TEHRAN, Young Journalists Club (YJC) - Analysts have extensively written on the issue. In a bid to render a clearer picture of the current state of affairs, I would like to predicate my analysis on political and legal arguments.
The political will on the part of all parties to the negotiations was ultimately embodied within the multilaterally negotiated Joint Comprehensive Plan of Action which significantly drew upon the success of its predecessor the Joint Plan of Action.
As attested to by influential individuals and organizations, the JCPOA is a historic deal bringing one of the most contentious proliferation crises of the first decade of the twenty first century to a satisfactory end.
The NPT has been considered as the cornerstone of the non-proliferation regime according to which the International Atomic Energy has been tasked to monitor and verify Iranian side of the bargain. The IAEA has issued six reports confirming Iranian compliance with the deal thus far.
The European Union and other relevant international organizations staunchly support the implementation of the nuclear deal, and have applauded it as a collective achievement of the international community which cannot be reduced to a mere bilateral deal between two specific parties.
From the political standpoint, the top echelon of American administration is rather packed with neophytes lacking the fundamental rationality desperately required for political leadership; and from the legal point of view American possible unilateral exit would constitute a violation of International Law and the United Nations Security Council resolution.
Even if the US opted out of the nuclear deal, she would still be obliged by International Law and the United Nations Security Council Resolution to uphold and refrain from undermining the deal.
Any perceived action in this regard is arbitrarily a legal violation which will cost the US dearly in terms of her long term interests.
Veteran diplomats learn an abundance of lessons through the vicissitudes of their professional life and look fondly on their past experiences and, with the benefit of hindsight, might even laugh at their deeds.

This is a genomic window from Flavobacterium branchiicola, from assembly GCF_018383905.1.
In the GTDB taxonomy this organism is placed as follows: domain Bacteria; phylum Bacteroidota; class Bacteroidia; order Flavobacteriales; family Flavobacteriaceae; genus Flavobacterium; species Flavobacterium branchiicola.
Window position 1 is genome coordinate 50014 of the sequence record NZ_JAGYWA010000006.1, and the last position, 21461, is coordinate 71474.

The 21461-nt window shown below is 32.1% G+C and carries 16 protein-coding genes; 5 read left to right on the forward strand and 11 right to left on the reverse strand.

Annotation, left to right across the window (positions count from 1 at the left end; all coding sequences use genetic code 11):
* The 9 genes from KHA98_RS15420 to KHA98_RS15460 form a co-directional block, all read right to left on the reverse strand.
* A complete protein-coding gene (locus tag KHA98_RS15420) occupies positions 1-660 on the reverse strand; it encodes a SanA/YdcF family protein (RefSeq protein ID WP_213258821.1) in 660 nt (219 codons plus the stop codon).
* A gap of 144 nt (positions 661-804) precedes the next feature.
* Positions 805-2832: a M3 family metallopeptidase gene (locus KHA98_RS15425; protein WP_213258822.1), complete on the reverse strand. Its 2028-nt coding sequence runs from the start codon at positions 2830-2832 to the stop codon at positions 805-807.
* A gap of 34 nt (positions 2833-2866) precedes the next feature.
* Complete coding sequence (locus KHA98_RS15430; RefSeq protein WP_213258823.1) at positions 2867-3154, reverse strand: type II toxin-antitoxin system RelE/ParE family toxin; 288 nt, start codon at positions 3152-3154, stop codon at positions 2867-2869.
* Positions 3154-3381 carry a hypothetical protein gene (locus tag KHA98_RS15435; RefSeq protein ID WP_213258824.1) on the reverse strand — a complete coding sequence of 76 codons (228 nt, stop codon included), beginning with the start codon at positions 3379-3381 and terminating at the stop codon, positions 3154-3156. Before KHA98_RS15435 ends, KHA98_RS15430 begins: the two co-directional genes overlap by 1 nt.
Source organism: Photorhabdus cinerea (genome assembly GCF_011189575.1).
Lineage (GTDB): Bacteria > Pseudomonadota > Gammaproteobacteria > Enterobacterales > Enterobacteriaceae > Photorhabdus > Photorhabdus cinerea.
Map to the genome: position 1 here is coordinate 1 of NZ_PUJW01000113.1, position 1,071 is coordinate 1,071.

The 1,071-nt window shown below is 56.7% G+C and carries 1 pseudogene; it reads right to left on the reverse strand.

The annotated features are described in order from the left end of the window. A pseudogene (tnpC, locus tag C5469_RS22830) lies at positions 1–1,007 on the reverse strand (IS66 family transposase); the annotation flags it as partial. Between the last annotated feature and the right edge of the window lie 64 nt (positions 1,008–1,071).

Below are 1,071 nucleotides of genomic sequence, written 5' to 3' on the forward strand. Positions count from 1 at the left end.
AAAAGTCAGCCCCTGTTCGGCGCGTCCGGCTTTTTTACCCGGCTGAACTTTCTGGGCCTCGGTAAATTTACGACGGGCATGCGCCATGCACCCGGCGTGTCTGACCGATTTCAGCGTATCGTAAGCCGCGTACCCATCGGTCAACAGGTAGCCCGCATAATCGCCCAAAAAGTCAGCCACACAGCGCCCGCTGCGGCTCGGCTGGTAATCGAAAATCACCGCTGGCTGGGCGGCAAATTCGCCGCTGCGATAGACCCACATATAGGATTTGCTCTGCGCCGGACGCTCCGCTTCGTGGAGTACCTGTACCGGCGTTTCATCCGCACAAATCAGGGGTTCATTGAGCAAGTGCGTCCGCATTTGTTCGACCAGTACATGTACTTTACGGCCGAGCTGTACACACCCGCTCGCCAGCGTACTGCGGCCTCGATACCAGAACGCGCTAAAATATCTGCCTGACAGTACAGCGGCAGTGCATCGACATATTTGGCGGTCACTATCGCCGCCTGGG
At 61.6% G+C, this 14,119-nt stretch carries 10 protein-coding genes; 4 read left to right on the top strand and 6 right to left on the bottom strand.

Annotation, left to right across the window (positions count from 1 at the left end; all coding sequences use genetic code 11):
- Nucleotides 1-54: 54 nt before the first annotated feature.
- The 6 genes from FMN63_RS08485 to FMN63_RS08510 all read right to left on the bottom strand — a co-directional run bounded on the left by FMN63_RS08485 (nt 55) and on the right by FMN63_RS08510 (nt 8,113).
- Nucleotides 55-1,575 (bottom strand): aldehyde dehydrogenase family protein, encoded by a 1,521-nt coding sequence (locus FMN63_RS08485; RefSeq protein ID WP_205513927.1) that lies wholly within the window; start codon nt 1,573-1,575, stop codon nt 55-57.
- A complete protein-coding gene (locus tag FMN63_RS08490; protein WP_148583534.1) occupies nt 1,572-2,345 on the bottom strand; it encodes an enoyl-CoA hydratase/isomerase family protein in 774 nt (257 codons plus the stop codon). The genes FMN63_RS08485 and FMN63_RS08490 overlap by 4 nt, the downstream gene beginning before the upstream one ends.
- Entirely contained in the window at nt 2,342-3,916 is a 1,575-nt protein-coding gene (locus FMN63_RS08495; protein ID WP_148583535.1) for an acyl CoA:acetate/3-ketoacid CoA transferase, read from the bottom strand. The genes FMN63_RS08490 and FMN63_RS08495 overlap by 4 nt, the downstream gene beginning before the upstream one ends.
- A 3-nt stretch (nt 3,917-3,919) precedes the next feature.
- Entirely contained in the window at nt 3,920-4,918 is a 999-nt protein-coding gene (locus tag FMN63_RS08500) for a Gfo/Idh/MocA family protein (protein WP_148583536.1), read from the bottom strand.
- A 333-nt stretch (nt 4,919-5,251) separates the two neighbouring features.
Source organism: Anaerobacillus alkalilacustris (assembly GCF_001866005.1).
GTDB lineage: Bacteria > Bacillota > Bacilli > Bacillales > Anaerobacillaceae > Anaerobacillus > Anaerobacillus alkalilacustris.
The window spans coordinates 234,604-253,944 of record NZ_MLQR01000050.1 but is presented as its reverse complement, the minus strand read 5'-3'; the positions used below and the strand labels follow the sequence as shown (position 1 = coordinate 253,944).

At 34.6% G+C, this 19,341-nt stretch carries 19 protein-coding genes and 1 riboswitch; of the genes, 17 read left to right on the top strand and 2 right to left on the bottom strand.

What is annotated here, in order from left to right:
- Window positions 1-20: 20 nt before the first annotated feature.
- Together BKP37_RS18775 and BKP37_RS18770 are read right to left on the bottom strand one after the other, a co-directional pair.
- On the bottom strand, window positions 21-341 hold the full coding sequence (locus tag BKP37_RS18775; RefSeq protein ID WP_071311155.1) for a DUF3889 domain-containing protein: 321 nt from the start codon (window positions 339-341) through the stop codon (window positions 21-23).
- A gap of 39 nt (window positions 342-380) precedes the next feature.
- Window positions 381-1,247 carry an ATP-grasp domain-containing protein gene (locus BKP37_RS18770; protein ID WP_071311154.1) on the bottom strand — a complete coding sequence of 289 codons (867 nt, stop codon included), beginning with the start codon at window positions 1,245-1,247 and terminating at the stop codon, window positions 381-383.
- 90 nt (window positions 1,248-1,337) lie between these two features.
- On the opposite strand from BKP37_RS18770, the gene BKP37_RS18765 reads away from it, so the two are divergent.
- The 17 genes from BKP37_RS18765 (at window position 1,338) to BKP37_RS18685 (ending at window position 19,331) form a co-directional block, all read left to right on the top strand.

However, 'inexperience' as a stage in natural evolution of a professional is one thing, and political callowness is quite another; sometimes a perniciously disastrous phenomenon.
The statesmen not very well-versed in the art of politics and without proper education prove to share four basic characteristics;
First, their reactions are driven by emotions and instincts fuelled by a deep-seated hatred for their predecessor whom they blame for the scorched earth they have left behind.
Second, they usually don't understand the rules of the game, and even if they do, they reduce them to mere red tape, cumbersome and superfluous. Since they cannot appreciate the benefits accrued from the international system, they tend to flout the established rules of behavior and embark on their own erratic track.
Third, the most mundane and widely known facts of the political world seem quite new to the unexperienced eyes of the newbie. Thus every day is a day they make discoveries. Fourth, political novices are immensely influenced by their circle of friends, folk and family.
The four traits mentioned here were not concocted to fit the US president. In addition to his idiosyncrasies, the American president is particularly notable for exhibiting the four qualities just mentioned.
He will eventually learn, and hopefully before it’s too late, that underneath the apparently simple glamour of foreign policy lies an overwhelmingly complex process.